I remember when I really fell in love with Jester King sours. Years ago I volunteered at Jester King with my good friend Mark on a bottling day. Turns out it was a Funk Metal day which is an amazing beer to bottle. Back then, the volunteers got to take some of the failed QC (almost always underfills or busted labels) bottles home. The other benefit was being able to drink Jester King beer on the job. It so happened that along with Black Metal Stout (non-farmhouse, aka OG BMS) and the ever present Le Petite Prince they had Salt Lick Saison, renamed Censored Saison due to the ridiculous laws here in Texas which don’t allow breweries to endorse a product by putting the name on the label. The massive level of smoke was initially too much but strong sour really wom me over; the combination was amazing. At the end of my shift I knew why Jester King prefers something light like Le Petite as I was feeling the 6% smoked saison.  Salt Lick Saison hasn’t been produced since that summer but the other smoked beers by Jester King, namely Gotslandricka, has similar levels of smokiness and a touch of sour.

My cellar is almost bare of these great smoked sours so I decided it was time to brew something of my own. Last summer Jester King brewed Black Metal Stout  for the first time in years and due to the time of the year, winter, the cold fermentation favored sour acid production resulting in an amazing combination of roast and sour. In this homebrew I’m hoping to clone that combination and add some smoke as well.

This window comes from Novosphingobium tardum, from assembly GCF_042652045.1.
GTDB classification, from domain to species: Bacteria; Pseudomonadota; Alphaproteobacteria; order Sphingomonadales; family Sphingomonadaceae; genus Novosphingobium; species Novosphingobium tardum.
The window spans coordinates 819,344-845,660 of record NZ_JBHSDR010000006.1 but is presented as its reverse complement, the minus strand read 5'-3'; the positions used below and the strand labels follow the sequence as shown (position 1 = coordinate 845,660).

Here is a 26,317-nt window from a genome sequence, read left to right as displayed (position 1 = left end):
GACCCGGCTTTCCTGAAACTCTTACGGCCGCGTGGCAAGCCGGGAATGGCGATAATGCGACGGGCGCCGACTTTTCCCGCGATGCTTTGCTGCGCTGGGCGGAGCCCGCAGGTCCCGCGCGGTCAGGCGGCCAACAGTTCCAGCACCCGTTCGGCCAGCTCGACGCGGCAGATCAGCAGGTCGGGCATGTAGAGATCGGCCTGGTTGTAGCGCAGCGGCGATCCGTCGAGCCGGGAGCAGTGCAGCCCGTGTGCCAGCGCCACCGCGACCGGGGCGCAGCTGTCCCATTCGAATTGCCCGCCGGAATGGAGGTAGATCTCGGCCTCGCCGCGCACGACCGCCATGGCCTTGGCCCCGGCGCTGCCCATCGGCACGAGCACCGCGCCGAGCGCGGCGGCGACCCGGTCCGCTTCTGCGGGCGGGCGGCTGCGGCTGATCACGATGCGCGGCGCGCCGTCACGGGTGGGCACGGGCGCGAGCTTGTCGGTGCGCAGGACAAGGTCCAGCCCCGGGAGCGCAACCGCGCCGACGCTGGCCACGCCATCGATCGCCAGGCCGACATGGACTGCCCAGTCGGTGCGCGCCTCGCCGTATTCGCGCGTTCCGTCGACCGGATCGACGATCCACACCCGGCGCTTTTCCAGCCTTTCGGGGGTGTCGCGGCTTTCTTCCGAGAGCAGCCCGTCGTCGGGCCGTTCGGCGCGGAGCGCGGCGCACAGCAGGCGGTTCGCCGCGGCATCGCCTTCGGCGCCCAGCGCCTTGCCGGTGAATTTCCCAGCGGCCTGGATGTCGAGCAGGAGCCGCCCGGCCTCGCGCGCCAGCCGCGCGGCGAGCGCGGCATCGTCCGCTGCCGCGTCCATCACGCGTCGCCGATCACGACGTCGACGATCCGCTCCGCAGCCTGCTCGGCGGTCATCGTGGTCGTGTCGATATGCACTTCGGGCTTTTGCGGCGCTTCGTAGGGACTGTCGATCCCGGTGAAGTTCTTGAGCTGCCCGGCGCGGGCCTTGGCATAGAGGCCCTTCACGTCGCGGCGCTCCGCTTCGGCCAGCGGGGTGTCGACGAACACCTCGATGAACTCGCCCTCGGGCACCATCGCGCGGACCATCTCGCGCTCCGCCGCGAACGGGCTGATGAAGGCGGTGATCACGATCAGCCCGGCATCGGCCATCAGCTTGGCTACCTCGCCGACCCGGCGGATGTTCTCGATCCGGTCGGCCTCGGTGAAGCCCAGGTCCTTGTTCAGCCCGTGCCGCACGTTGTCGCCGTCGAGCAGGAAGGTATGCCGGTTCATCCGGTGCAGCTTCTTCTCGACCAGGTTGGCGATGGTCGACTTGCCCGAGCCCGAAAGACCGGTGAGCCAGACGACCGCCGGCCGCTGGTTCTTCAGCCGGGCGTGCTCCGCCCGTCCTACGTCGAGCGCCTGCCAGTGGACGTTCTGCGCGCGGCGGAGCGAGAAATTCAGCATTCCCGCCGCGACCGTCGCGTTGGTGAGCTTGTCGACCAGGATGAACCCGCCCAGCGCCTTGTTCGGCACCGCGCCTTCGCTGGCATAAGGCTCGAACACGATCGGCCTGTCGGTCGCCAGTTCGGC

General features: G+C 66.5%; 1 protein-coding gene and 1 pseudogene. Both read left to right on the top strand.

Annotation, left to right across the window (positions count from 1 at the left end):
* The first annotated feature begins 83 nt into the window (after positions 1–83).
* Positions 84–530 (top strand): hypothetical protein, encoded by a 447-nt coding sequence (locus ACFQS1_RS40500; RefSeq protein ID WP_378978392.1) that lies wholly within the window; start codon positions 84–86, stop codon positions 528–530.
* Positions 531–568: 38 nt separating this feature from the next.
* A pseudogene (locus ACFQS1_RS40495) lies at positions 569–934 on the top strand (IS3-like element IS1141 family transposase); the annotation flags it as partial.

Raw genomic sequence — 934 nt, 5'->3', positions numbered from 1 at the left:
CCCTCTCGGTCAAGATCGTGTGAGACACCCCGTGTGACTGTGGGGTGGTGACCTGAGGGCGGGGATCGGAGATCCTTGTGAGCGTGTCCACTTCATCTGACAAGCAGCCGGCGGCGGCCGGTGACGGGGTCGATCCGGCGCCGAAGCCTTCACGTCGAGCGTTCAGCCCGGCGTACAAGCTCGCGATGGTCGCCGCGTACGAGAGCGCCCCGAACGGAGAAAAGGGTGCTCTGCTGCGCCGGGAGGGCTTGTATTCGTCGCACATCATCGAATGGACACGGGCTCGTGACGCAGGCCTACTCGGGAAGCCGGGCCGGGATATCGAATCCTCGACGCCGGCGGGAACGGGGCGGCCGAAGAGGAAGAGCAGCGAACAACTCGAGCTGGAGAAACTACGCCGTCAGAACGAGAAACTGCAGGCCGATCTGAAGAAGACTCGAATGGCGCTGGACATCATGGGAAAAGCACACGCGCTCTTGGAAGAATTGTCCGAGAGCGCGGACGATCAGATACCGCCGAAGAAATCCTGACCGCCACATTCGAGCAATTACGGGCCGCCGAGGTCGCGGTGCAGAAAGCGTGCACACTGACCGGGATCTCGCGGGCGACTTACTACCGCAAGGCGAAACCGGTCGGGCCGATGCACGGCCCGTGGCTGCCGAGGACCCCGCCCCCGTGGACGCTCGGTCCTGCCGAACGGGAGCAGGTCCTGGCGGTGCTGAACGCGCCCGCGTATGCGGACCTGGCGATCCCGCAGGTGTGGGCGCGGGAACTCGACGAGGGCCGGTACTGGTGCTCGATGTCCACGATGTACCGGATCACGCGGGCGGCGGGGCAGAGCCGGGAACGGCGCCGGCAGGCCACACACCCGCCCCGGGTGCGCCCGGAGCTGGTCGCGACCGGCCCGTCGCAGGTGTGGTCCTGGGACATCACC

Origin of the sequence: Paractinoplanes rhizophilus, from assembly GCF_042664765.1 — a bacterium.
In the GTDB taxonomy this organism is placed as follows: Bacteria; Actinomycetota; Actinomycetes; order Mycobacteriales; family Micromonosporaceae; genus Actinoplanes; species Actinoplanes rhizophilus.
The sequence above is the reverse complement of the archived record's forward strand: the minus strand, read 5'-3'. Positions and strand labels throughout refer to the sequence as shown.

This is my first experiment with smoking my own malt. Cursory reading of the homebrew forums indicated that a low temperature, about 100F,  is best, as is the use of some sprayed water to help the malt absorb the smoke. I didn’t make my own basket but I did find a sink colander which does the right thing for exposing the malt to the smoke. I smoked 15# of Maris Otter, roughly 50% of the base malt bill in the Black Metal Stout recipe for approximately 45 minutes with a combination of oak and mesquite smoke. Only time will tell if this was enough, or too much (ha!).

I’ll be sure to report back on how this one turned out.  Happy New Year!

Recipe Details

Batch Size Boil Time IBU SRM Est. OG Est. FG ABV
11 gal 60 min 31.3 IBUs 69.2 SRM 1.082 1.014 9.0 %
Actuals 1.082 1.014 9.0 %

Style Details

Name Cat. OG Range FG Range IBU SRM Carb ABV
Imperial Stout 13 F 1.075 - 1.115 1.018 - 1.03 50 - 90 30 - 40 1.8 - 2.6 8 - 12 %


Name Amount %
Maris Otter (Thomas Fawcett) 14.938 lbs 39.12
Smoked Pale Malt, Maris Otter (Thomas Fawcett) 14.938 lbs 39.12
Black Barley (Stout) 2.467 lbs 6.46
Black (Patent) Malt 1.599 lbs 4.19
Chocolate Malt (Thomas Fawcett) 1.599 lbs 4.19
Brown Malt 15.21 oz 2.49
Caramel/Crystal Malt - 40L 15.19 oz 2.49
Crystal Dark - 77L (Crisp) 12 oz 1.96


Name Amount Time Use Form Alpha %
Citra 1 oz 60 min Boil Pellet 14.4
Goldings, East Kent 2 oz 5 min Boil Pellet 5


Name Amount Time Use Type
Calcium Chloride 5.00 g 60 min Mash Water Agent
Gypsum (Calcium Sulfate) 5.00 g 60 min Mash Water Agent
Epsom Salt (MgSO4) 1.20 g 60 min Mash Water Agent


Name Lab Attenuation Temperature
JK01 (JK01) Jester King Brewery 86% 60°F - 90°F


Step Temperature Time
Saccharification 156°F 40 min
Mash Out 168°F 10 min


Kunsei (smoked) Makkuro-Kurosuke